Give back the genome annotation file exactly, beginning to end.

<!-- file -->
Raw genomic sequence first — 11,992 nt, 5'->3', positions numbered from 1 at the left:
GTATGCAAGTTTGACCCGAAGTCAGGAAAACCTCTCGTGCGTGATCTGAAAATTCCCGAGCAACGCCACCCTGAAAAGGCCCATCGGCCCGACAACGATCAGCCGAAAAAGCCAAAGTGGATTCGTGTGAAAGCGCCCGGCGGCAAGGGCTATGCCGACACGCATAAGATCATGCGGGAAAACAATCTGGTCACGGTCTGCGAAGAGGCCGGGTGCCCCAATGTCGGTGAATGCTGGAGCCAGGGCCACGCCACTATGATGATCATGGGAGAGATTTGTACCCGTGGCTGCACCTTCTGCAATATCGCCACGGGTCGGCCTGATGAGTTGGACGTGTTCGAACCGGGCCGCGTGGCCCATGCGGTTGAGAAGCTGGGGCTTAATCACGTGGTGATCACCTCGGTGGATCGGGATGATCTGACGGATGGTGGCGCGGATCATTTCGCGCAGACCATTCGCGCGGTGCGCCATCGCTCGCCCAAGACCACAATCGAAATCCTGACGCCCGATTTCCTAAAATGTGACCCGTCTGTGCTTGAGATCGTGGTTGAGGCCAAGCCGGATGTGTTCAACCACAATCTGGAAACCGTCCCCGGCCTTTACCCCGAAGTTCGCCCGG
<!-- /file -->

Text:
Raw genomic sequence first — 11,992 nt, 5'->3', positions numbered from 1 at the left:
GTATGCAAGTTTGACCCGAAGTCAGGAAAACCTCTCGTGCGTGATCTGAAAATTCCCGAGCAACGCCACCCTGAAAAGGCCCATCGGCCCGACAACGATCAGCCGAAAAAGCCAAAGTGGATTCGTGTGAAAGCGCCCGGCGGCAAGGGCTATGCCGACACGCATAAGATCATGCGGGAAAACAATCTGGTCACGGTCTGCGAAGAGGCCGGGTGCCCCAATGTCGGTGAATGCTGGAGCCAGGGCCACGCCACTATGATGATCATGGGAGAGATTTGTACCCGTGGCTGCACCTTCTGCAATATCGCCACGGGTCGGCCTGATGAGTTGGACGTGTTCGAACCGGGCCGCGTGGCCCATGCGGTTGAGAAGCTGGGGCTTAATCACGTGGTGATCACCTCGGTGGATCGGGATGATCTGACGGATGGTGGCGCGGATCATTTCGCGCAGACCATTCGCGCGGTGCGCCATCGCTCGCCCAAGACCACAATCGAAATCCTGACGCCCGATTTCCTAAAATGTGACCCGTCTGTGCTTGAGATCGTGGTTGAGGCCAAGCCGGATGTGTTCAACCACAATCTGGAAACCGTCCCCGGCCTTTACCCCGAAGTTCGCCCGG